I was at a Home Dog Training client in Lawrenceville yesterday for a follow up training visit.  We first started working with the young Scottish Deerhound and client a few months ago with potty training and basic obedience and socialization.  The puppy was now about nine months old and we were ready to work on walking.  The Mollie had grown pretty quickly (they always do!) and was darting all over the place when my clients tried to walk her.  She would go in front of them, behind them, switching sides, and just not listening at all. 

 

Walking can easily be taught if you keep their focus and sen consistent rules.

I had not introduced “walking” to my clients’ training activities yet, so out of interest, I asked my clients to demonstrate what they were doing.  The husband picked up the leash in his left hand and walked Molly around the room.  She tried to switch sides several times and he could never keep her focus.  I said nothing and handed the leash to his wife.  She took the leash in her right hand and the same situation occurred.  Molly was all over the place and my clients were at their whit’s end.

The problem that my clients were having with trying to teach their Molly to walk was a matter of perspective.  The husband was walking Molly on his left side and the wife was walking Molly on her right side.  In trying to build her “where should I be when on a leash with you”, the rules kept changing.

I quickly jumped in and gave them a quick walking lesson to start them off with the following lesson points:

  • Start practicing walking in the house where it is quiet and there are no other distractions that might get Molly to divert her attention away from them.
  • Hold the leash so that there is only a very slight amount of slack when Molly is right next to them.
  • Find a room where they will be able to walk Molly ten feet in a straight line with plenty of room on each side.
  • Start the walk with a command such as “Walkies”, “Let’s go”, “Heel”, “Giddy-up”, etc. Don’t use the word “Come”.  That is for another command.
  • Walk in a straight line for ten feet, turn 180 degrees, and walk back. Have her sit.
  • If she begins to deviate from their side, give her a slight tug on the leash with a muted correction sound to guide her back to their side.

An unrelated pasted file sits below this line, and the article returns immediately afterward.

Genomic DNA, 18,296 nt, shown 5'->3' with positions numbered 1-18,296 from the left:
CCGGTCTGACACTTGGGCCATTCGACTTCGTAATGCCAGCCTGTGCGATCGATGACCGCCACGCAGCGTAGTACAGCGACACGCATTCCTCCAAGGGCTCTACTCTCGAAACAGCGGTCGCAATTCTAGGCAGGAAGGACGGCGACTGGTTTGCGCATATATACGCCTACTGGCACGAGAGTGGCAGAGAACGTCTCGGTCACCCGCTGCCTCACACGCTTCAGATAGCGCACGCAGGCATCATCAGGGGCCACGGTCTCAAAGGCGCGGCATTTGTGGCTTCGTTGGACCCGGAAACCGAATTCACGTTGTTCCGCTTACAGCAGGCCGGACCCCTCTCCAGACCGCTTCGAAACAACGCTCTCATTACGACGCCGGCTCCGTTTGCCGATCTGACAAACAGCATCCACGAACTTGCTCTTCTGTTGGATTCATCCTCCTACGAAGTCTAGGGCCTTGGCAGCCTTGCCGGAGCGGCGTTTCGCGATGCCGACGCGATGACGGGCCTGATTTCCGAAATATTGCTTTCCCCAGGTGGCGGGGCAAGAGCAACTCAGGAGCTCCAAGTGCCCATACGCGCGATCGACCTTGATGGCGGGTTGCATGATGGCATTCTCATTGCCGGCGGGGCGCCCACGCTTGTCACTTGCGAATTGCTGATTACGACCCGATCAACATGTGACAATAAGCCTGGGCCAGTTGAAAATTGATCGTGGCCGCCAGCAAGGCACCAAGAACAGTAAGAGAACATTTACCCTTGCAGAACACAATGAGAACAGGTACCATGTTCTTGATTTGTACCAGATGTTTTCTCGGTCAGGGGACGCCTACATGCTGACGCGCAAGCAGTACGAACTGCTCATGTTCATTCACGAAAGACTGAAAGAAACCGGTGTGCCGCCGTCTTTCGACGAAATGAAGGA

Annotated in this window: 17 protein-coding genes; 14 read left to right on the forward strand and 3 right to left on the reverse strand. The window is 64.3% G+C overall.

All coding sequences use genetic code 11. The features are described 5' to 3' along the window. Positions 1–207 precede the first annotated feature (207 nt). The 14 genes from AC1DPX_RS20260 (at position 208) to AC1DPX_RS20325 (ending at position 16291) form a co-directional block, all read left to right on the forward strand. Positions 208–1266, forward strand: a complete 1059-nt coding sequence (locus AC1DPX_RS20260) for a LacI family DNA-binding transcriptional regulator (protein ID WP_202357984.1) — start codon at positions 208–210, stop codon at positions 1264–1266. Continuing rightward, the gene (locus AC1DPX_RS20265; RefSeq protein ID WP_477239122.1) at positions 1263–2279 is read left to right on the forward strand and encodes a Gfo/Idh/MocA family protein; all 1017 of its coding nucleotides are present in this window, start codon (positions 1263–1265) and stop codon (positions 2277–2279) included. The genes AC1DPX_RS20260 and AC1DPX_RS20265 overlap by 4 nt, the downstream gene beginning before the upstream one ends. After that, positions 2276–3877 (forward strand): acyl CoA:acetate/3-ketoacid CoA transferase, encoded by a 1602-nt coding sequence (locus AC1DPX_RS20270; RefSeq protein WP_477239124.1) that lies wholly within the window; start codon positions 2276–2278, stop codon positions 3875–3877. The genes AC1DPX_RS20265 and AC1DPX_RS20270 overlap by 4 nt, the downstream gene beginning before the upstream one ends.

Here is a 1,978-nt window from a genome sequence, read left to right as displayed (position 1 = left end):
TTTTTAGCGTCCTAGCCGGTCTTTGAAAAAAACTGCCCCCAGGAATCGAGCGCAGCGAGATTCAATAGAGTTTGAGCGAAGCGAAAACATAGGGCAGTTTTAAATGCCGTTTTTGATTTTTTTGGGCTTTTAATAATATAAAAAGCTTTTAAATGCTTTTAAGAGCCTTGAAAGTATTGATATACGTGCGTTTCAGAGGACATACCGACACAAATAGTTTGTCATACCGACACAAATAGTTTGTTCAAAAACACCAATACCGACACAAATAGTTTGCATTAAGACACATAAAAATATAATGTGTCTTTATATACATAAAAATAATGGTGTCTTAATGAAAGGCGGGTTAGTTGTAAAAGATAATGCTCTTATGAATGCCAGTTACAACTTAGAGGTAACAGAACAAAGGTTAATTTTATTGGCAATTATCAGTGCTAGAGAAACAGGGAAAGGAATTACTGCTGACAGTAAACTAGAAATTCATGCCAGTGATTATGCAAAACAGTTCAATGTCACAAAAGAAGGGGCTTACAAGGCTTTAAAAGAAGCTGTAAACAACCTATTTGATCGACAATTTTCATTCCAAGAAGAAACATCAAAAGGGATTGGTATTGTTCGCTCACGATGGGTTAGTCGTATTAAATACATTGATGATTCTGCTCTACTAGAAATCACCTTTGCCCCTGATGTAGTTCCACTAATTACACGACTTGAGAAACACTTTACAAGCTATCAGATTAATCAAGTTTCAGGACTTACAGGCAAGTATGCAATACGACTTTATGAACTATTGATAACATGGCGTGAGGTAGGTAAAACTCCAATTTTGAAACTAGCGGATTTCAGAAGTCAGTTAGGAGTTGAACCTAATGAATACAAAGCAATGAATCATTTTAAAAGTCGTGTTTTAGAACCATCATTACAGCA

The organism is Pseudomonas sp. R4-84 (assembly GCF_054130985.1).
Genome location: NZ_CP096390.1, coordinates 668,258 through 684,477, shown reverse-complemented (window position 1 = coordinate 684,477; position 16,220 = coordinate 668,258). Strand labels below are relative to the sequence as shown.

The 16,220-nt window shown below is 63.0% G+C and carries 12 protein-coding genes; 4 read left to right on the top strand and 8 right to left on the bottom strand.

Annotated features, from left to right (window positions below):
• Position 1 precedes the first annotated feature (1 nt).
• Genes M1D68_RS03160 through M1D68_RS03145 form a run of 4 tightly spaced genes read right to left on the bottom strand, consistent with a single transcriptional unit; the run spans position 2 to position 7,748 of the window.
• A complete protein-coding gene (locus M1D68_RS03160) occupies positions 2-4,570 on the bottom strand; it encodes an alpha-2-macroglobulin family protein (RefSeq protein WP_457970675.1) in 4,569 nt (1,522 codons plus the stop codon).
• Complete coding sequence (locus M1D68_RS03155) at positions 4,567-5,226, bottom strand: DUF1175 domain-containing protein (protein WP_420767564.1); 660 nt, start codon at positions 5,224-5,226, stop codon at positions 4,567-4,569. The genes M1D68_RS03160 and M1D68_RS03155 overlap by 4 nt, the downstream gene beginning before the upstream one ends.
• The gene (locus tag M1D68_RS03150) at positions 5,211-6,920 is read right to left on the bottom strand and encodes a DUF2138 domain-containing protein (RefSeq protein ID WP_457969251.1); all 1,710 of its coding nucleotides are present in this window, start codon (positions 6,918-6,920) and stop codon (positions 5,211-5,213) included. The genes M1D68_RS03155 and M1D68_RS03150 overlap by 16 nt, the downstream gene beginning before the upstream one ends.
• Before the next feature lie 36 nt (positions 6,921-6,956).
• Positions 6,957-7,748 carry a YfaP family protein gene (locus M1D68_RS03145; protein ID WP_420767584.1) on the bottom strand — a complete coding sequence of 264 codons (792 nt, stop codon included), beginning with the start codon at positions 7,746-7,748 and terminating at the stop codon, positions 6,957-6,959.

These were the quick-and-dirty tips that they needed to work on the walking, but there is still one big issued that we had not addressed.  They were still walking Molly on two sides of them.

Perspective also plays a major role in the walking process.  This isn’t to say that they weren’t able teach their dog to walk on either side of them.  The question that I had for them was if they wanted to spend the extra time to have Molly walk on their left and right or if they didn’t care.  They, like most people, said they just wanted their dog to walk politely and didn’t care if she walked on both sides.

I told them that it didn’t matter which side they picked to walk Molly.  The only thing that they had to do was to pick ONE side and always walk her on that side.  I suggested that since Molly was becoming a big dog, to pick their dominant (stronger) side.  This is because you always feel more confident and in control when you use your dominant side.  They were both right handed, so they picked their right side to walk Molly.

After about another ten minutes of practicing walking Molly in the house on their right side, she began to give them more focus and the walking improved.  This is because they provided Molly with a single rule to obey when they were walking.  “Be on my right side and when you look up, I will always be on your left.”

Again, the “take away” from this dog training discussion isn’t that you have to walk your dog on the right side.  It doesn’t necessarily matter what side you walk your dog.  Just pick one side and ALWAYS walk on that side.  It makes teaching “walkies” to your dog easier and I always like “easy”.

You can always call us at (770) 718-7704 or (770) 718-7716 if you are in need of any dog training help.  If you like reading, we have many more dog training tips at Best Dog Trainers Lawrenceville Georgia.  All of our contact methods (except carrier pigeon) can be found at Dog Training Help Center Lawrenceville Georgia.

It is hard for us to believe, but Robin and I have now trained over 5,000 great dogs and loving families since 2006.  We can also include Invisible Dog Fence Systems as part of our training program.  We will be happy to provide more information on Invisible Dog Fences if you visit Out of Sight Dog Fence Lawrenceville Georgia.